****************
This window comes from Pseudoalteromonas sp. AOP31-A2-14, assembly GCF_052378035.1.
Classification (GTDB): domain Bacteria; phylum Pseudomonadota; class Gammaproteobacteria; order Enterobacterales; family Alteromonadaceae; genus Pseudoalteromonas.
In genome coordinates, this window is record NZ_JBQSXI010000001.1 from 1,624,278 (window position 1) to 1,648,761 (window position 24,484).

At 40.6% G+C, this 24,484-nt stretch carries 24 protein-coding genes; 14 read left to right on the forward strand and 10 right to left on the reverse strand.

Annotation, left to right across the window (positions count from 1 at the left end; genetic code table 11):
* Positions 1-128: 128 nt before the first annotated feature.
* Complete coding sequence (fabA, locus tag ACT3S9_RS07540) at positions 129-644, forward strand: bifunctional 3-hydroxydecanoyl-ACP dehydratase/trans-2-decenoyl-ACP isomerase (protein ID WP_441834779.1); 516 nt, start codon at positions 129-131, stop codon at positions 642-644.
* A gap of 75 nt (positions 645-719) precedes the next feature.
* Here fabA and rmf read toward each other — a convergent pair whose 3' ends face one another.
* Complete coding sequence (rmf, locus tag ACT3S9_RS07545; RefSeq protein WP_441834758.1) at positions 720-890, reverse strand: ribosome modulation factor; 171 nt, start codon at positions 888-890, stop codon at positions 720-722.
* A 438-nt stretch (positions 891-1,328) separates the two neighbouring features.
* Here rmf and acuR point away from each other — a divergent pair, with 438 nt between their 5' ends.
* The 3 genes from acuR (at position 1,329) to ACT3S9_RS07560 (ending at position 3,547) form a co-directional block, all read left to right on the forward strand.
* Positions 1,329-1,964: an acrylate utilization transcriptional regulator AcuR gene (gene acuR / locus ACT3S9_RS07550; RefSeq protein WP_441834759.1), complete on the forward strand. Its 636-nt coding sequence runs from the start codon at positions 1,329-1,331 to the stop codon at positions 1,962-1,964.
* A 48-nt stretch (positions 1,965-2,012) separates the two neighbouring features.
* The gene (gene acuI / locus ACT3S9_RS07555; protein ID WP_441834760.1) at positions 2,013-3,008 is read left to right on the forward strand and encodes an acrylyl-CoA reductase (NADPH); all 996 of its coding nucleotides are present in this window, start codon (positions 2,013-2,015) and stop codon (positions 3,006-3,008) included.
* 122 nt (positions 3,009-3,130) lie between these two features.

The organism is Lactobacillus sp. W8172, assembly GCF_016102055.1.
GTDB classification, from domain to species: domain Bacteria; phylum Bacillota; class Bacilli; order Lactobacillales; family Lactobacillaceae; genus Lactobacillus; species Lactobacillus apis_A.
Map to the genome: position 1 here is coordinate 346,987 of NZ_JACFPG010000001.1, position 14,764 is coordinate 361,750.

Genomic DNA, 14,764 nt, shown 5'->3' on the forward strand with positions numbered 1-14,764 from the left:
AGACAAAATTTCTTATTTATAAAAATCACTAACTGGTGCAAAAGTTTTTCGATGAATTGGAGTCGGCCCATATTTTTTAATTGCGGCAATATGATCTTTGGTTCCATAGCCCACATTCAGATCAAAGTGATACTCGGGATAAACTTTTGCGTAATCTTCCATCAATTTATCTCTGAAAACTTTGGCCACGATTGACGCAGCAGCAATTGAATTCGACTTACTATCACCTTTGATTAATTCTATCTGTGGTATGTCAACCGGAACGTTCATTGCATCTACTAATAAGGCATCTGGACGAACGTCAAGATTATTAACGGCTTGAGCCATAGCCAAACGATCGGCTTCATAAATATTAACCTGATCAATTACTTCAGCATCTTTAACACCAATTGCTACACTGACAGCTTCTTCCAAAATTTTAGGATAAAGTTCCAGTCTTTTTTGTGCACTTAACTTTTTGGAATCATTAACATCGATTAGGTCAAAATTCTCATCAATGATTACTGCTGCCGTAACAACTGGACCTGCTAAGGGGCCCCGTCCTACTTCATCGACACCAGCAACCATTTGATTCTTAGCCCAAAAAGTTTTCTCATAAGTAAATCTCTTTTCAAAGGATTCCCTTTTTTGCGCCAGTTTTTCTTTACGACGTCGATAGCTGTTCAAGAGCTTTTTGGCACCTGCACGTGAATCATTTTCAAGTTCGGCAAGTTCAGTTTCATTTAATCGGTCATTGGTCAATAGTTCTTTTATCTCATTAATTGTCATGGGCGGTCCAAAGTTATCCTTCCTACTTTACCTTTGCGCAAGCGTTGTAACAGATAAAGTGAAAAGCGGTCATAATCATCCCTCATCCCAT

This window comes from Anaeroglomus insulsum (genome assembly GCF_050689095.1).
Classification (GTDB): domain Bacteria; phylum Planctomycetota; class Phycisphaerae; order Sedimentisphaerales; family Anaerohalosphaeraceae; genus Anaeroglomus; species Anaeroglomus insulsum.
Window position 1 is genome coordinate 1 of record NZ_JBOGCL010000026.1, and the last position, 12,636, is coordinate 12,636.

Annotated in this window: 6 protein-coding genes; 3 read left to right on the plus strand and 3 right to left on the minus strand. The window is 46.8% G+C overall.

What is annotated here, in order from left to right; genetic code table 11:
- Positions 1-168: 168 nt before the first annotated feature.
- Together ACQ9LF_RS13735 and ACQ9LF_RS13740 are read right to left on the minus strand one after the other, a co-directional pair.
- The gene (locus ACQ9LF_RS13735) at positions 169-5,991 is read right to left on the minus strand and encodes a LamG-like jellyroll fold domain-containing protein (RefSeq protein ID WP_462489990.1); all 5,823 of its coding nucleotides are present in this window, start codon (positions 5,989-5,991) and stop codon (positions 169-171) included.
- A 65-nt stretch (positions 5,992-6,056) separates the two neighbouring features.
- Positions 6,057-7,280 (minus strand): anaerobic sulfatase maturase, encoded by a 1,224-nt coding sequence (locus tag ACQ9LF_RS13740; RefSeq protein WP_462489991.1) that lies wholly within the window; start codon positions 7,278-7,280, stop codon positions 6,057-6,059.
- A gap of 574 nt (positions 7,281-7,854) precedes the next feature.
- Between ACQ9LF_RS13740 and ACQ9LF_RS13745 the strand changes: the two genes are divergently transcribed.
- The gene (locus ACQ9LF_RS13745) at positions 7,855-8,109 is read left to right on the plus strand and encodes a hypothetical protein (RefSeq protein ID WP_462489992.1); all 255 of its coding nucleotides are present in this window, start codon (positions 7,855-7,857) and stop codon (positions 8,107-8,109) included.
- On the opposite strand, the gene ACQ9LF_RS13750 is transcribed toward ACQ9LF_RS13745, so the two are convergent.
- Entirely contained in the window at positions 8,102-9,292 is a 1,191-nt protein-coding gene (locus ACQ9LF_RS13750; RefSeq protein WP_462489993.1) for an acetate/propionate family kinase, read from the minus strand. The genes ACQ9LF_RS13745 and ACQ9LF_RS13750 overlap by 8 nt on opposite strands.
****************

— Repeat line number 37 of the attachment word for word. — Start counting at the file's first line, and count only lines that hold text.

- Entirely contained in the window at positions 8,102-9,292 is a 1,191-nt protein-coding gene (locus ACQ9LF_RS13750; RefSeq protein WP_462489993.1) for an acetate/propionate family kinase, read from the minus strand. The genes ACQ9LF_RS13745 and ACQ9LF_RS13750 overlap by 8 nt on opposite strands.